2022 Rootdown Trousseau St. Amant Vineyard, Amador County , California, USA

The nose evokes dusty rose, forest floor, bouquet garni, and raspberry with a palate of juicy raspberry, sour cherry, and pomegranate framed by slate, tarragon, and orange pith. The wine reaches all parts of the palate and concludes with a long finish.



St. Amant was planted in 1972 to ungrafted Zinfandel. Later that decade, a section of this Zinfandel was grafted over to five Portuguese varieties after the owners became interested in Port-style wines. Bastardo (née Trousseau), one of the few Portuguese varieties UC Davis had at the time, was St. Amant’s first Portuguese crop in 1981. After a spell with Phylloxera, a pesky root-chewing louse, they replanted their Port varieties on Phylloxera-resistant rootstock. The 1.8 acres of organically farmed grapes that Rootdown sources in this vineyard were planted in 2004 on Honcut soil (deep, well-drained soil formed into somewhat coarsely textured alluvium from base igneous and granitic rocks) atop floodplains and moderately sloping alluvial fans.

"For the winemaking, I fill small tanks with whole grape clusters (which were harvested in half-ton macrobins) and pump in Co2. The grape clusters remain intact, completely under Co2 for six weeks with no intervention. This tank is completely sealed with only the bottom valve cracked so when pressure builds, liquid escapes, not gas……….Full Carbonic. The other thirty percent of the grapes were destemmed after harvest and fermented in a neutral oak tank with daily pump-overs until dry. I blended the oak-fermented, de-stemmed wine with the other 70% after it finished fermentation 6 weeks later."


Mike Lucia is no newcomer to the Northern California wine scene, as the owner and producer of multiple wine brands including Rootdown, Cole Ranch, and Es Okay. His winemaking roots go all the way back to the early 90s, where as a teenager he began working in the cellar. Since then, he's been busy: studied in the Fresno State Enology program, made wine for Copain, Goldeneye, and consulted for brands with similar mentalities. In 2016, Mike "hit the gas pedal" on Rootdown, increasing both the quantity and varieties of wine he made, stopping once he reached 9 wines. His newest venture, Cole Ranch Vineyard & AVA is testing all of his knowledge, as he studies a unique terroir (the smallest AVA in the US) and pushes to find the best Alpine varietals that will thrive in the Cole Ranch soil and climate.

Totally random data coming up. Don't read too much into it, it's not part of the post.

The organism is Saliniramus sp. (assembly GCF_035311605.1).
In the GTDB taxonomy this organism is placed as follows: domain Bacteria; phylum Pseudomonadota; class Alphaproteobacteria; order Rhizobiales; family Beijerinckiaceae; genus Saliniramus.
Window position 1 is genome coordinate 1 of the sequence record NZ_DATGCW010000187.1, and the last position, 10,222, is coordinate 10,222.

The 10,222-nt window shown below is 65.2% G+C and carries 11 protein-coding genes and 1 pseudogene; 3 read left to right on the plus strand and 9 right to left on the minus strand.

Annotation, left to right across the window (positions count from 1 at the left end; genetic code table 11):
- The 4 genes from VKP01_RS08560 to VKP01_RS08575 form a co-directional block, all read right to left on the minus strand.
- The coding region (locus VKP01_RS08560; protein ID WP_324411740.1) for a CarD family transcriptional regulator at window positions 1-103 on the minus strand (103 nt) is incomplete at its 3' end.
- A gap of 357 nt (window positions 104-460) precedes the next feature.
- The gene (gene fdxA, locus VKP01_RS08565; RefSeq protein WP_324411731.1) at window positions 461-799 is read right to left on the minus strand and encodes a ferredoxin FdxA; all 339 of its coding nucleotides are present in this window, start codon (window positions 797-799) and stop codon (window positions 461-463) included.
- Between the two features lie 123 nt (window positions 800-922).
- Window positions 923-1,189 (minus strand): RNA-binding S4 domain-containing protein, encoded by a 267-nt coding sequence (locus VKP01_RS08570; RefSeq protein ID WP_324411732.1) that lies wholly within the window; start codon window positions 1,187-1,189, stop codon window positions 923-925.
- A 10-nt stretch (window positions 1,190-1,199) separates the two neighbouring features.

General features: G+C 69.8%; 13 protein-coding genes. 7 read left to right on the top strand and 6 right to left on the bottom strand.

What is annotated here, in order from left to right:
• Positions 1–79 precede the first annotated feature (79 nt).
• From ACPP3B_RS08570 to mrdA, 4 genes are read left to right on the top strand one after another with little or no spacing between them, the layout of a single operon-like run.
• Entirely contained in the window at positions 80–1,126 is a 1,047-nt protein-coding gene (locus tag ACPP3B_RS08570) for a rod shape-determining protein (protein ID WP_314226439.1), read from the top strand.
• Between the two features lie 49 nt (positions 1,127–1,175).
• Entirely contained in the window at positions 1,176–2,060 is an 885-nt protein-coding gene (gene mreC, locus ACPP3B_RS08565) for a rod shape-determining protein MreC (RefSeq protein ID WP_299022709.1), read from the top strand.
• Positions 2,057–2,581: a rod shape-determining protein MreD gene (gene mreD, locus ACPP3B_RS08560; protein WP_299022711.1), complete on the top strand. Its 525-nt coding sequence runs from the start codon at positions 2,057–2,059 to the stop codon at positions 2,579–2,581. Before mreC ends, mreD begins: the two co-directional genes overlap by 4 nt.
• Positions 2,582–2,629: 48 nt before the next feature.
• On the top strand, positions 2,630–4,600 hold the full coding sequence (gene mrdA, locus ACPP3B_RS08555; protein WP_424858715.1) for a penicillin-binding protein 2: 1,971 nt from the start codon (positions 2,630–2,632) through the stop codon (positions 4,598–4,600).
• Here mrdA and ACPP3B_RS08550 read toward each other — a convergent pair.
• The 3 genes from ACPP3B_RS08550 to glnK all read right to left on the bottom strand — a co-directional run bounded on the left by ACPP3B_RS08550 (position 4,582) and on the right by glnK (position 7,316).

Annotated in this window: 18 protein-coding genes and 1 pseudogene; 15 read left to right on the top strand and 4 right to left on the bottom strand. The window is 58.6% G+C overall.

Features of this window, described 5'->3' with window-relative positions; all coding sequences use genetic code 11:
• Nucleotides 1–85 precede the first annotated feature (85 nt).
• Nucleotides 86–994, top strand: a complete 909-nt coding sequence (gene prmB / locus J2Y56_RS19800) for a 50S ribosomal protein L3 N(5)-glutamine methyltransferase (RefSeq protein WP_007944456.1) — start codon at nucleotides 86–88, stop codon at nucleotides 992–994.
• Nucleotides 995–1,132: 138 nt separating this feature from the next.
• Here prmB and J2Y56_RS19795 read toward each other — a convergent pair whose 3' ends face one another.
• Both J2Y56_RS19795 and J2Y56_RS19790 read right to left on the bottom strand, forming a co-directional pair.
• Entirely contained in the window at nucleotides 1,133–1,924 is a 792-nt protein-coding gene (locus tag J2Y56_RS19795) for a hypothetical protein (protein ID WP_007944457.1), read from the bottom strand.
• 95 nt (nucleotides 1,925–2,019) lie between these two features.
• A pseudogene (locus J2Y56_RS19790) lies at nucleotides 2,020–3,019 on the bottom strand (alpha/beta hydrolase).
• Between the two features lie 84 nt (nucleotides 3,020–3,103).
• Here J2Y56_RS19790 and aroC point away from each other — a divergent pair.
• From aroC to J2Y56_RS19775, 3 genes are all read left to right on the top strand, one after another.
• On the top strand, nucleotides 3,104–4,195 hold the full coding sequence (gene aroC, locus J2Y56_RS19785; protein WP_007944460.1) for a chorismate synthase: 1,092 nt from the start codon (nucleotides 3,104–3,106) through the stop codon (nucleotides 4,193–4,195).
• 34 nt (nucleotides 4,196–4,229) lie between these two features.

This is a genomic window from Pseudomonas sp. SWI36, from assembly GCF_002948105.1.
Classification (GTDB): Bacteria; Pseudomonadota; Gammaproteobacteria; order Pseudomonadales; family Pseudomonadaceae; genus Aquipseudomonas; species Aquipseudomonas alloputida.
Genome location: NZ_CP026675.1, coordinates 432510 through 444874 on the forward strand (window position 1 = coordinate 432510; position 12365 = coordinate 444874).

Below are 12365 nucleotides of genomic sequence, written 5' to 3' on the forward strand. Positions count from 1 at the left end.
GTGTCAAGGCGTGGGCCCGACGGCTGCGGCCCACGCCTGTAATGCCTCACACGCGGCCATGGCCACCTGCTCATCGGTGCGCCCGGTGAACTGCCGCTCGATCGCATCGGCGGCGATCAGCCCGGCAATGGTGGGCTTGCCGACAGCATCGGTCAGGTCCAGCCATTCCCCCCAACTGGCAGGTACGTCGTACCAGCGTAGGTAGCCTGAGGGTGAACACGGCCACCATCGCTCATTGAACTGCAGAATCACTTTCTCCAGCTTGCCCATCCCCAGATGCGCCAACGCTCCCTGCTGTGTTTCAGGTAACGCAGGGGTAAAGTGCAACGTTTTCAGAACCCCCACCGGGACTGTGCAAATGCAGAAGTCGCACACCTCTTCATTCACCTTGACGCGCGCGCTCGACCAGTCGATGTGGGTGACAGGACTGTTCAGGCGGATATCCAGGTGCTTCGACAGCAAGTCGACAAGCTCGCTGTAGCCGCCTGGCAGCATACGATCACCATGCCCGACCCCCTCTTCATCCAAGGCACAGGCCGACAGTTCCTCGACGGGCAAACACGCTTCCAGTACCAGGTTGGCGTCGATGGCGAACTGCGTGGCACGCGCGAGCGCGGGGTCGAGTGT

Mike's Rootdown label refers to the grassroots of winemaking and the downward influence of the soil on wine, particularly in organic winemaking. Rootdown focuses on varietal specific wines from single vineyards that lead with earth and texture, rather than only fruit. Currently, Rootdown is making wines from the more obscure varieties. Yet over the next few years, the brand will begin to focus on Jura-inspired varietals with Cole Ranch as its source. Stylistically, the wines will continue to be low alcohol, high acid, and with a decidedly hands-off approach, allowing the grapes and specific sites to speak for themselves.

A few new projects are in the works -- after Mike acquired the Cole Ranch vineyard and AVA in Mendocino, this estate vineyard will focus on 2 very different brands from the same property. The Cole Ranch brand will focus on old-guard varieties from vines planted in the 1970's (Cab, Merlot, and Riesling), and a new brand called Cole is in the works that will focus on Savoie varieties from the mountainous Alps Region of France (think: Jacquere, Savignin, Mondeuse!) For both labels, Mike will continue to ferment the wines with native yeasts, no new oak, and sulfur ONLY in amounts equal to what is found naturally on the vine. After close to 20 years in the biz, Mike’s skill as a winemaker is finely tuned, but he usually prefers to let curiosity inform what happens with his wines. He is constantly having fun making decisions that he "shouldn’t" make, and always playing with “What if?”


Grape(s) Trousseau
Farming Organic